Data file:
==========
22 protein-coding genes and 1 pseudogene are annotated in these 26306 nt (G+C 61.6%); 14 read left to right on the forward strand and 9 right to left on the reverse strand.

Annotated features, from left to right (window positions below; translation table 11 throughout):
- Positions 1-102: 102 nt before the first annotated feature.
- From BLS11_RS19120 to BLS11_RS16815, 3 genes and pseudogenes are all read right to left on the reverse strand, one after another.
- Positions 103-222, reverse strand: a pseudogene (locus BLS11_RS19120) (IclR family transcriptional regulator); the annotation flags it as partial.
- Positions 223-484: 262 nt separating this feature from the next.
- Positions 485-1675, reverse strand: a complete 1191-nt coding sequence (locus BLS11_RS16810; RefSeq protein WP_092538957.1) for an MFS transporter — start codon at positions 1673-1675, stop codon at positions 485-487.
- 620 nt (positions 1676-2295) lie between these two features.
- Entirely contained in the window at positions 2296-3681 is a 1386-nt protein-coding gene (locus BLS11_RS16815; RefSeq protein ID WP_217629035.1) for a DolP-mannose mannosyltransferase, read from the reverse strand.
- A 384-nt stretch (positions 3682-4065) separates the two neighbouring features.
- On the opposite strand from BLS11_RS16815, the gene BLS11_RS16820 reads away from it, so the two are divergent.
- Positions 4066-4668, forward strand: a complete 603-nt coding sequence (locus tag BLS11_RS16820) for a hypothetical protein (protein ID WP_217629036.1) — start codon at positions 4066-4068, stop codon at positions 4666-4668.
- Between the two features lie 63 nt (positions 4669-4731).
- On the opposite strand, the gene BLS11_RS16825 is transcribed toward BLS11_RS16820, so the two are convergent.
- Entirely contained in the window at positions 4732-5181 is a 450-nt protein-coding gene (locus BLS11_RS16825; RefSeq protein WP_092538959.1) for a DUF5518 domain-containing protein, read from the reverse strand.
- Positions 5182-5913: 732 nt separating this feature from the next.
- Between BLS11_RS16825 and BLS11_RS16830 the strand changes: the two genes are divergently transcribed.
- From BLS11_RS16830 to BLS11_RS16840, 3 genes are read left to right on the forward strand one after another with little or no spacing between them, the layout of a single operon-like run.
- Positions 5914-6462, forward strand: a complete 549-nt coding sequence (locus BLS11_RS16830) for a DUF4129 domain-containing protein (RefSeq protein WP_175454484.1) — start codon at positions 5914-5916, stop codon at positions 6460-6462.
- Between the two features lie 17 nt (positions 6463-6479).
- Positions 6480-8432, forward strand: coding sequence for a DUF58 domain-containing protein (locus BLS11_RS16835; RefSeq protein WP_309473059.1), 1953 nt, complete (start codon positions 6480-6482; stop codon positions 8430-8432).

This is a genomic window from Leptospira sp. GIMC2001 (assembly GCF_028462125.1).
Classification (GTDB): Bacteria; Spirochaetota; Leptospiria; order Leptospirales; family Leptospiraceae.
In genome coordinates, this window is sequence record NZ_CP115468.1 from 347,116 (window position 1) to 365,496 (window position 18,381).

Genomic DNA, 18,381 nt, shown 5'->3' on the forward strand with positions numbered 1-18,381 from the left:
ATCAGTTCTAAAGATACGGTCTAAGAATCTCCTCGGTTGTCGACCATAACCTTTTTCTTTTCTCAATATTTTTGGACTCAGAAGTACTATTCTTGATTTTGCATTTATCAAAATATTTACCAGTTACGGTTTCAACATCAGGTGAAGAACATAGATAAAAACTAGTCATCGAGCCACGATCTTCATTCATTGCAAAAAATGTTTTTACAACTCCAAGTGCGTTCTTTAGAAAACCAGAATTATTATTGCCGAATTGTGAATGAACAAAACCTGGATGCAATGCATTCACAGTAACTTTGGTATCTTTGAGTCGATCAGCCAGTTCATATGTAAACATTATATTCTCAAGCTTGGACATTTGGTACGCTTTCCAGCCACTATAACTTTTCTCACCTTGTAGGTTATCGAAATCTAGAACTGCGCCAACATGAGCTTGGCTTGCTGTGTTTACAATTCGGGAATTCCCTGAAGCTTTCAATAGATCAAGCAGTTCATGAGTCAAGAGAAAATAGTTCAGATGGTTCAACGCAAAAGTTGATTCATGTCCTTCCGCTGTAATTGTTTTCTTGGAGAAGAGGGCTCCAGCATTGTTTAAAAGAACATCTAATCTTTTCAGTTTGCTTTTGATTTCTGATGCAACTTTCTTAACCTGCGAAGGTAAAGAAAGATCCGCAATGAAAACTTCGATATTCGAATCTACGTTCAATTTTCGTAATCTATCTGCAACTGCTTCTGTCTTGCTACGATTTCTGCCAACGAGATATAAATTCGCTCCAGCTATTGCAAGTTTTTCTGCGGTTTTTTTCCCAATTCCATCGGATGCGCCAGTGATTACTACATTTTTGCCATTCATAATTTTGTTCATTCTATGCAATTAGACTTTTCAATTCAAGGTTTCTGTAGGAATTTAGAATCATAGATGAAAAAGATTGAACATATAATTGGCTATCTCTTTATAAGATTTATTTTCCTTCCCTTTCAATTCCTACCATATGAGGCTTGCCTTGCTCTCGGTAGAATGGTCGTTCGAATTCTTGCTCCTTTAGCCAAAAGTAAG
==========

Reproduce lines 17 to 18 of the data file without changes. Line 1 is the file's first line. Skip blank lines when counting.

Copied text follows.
- Between BLS11_RS16825 and BLS11_RS16830 the strand changes: the two genes are divergently transcribed.
- From BLS11_RS16830 to BLS11_RS16840, 3 genes are read left to right on the forward strand one after another with little or no spacing between them, the layout of a single operon-like run.